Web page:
In some countries or states, a pharmacy technician has to be certified. Also, the majority of employers will simply hire techs that are licensed by the PTCB (Pharmacy Technician Certification Board) or the NHA (National Healthcareer Association).

These certifications requires candidates to pass an exam, or students to finish a training program or attain at least a year of working experience as a  pharmaceutical technician. An applicant must have a high school diploma in order to pursue this certification.

  • Become specialized

A number of pharmacy technicians prefer to work exclusively for a retail pharmacy chain and usually complete specific training to operate as a general pharmacy tech, central pharmacy operations tech, or a community pharmacy technician, or in a similar role.

  • Maintain certification

Technicians usually do a recertification exam after every two years; they are required to pass this exam. They also need to finish at least twenty hours of ongoing education prior to sitting for the recertification test.

Categories of Pharmacy Technician Programs

  • Diploma and Certificate Programs

A drug store tech certification program or diploma can be finished in one year or less and gives the fundamental instruction and preparing expected to sit for the Certified Pharmacy Technician exam. These projects acquaint understudies with fundamental ideas in pharmaceutical innovation, record keeping, drug store law and morals, and pharmacology. They normally incorporate a mix of classroom lectures as well as lab preparing with the goal that understudies figure out how to apportion drugs, sterilize items, and oversee remedy orders.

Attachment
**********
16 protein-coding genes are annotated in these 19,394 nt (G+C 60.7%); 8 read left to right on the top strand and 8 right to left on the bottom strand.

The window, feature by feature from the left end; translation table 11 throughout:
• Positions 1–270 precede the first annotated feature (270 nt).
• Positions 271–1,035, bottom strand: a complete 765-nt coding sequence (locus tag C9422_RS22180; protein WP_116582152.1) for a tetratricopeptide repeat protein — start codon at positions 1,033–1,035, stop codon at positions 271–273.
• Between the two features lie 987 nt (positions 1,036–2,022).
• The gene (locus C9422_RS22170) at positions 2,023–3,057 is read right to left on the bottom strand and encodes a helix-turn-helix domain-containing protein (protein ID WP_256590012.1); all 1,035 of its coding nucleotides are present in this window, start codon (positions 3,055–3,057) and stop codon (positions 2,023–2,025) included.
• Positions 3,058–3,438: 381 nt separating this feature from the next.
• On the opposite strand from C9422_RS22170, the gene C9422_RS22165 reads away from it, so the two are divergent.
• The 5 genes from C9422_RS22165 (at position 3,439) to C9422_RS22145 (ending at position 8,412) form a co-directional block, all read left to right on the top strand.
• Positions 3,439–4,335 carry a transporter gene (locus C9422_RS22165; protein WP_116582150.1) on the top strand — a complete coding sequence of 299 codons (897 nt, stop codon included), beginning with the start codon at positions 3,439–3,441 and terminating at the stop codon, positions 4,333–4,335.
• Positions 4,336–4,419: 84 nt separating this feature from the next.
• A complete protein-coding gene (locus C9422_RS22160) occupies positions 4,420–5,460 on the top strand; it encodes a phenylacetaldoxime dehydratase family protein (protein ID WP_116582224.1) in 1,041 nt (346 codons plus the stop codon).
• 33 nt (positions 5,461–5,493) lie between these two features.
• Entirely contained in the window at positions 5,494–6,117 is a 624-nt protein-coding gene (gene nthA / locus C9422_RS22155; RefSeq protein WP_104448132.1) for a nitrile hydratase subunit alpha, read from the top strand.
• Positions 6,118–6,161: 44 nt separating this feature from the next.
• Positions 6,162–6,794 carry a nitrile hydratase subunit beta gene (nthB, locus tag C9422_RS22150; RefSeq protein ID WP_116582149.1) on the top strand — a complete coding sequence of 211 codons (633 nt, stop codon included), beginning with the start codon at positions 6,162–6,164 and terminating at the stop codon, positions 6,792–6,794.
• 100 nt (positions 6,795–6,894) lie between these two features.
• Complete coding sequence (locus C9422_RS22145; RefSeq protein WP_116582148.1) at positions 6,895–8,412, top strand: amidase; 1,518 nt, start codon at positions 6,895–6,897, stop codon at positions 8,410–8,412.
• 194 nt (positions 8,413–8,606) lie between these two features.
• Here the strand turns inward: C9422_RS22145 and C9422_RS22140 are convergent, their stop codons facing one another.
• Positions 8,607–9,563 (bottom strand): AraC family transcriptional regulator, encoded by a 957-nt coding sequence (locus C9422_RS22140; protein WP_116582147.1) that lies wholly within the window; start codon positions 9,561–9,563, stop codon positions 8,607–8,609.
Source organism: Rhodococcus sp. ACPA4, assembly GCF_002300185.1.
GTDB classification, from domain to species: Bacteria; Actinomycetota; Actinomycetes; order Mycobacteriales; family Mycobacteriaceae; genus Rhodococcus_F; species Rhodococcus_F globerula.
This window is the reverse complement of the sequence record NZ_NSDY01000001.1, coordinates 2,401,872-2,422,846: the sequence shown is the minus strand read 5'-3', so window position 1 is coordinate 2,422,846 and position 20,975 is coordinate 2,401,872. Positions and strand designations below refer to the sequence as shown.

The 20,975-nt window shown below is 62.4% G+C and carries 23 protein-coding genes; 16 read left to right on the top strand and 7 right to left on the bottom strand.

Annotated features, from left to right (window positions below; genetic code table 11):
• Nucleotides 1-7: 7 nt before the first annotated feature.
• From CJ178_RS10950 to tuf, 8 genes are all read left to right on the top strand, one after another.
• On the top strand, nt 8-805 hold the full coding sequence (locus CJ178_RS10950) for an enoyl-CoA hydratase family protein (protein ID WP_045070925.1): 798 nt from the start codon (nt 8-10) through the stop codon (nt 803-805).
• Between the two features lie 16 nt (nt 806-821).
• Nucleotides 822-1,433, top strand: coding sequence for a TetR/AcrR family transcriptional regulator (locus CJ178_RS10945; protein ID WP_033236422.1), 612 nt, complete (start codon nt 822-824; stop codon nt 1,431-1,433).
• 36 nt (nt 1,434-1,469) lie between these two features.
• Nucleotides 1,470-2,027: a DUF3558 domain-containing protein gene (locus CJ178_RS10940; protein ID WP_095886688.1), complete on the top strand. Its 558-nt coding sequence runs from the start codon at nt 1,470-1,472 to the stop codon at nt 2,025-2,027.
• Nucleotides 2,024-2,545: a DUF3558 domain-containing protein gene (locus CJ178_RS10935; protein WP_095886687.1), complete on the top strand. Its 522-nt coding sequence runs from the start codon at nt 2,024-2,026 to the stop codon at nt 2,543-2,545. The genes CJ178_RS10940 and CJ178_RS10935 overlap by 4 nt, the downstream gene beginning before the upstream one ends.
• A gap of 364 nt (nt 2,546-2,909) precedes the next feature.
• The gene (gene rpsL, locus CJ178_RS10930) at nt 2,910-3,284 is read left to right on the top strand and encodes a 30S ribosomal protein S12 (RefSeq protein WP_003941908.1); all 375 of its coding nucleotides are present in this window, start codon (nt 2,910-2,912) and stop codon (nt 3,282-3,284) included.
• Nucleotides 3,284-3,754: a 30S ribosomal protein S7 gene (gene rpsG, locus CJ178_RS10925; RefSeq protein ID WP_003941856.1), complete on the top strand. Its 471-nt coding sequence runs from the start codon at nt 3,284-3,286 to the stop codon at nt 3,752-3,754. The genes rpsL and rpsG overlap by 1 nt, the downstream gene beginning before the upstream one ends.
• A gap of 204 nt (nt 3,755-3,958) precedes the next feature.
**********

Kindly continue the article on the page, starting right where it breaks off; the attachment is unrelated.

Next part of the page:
Alumni of a one-year project can apply for passage level positions at drugstores, medical centers, and nursing homes, or with online drug store organizations. Drug store tech accreditation programs ordinarily oblige understudies to finish an externship at an affirmed pharmaceutical office, medical facility or retail drug store.

Examples of accessible courses include:

  • Prologue to Pharmacy-This course acquaints understudies with drug store practices and wording.
  • Dosage Forms and Routes of Administration-Students pick up a comprehension of how medicines associate in the body after organization and how to utilize essential mathematical standards for dosing.
  • Science of Pharmacology-This course covers the procedure by which medications are affirmed for general use, and additionally administration of drugs to patients.
  • Hospital Pharmacy Practice-This course discusses fundamental drug store operations in a clinic setting.
  • Pharmacy Ethics-Learners are acquainted with the laws and morals administering pharmacy hone. 
  • Associate Degrees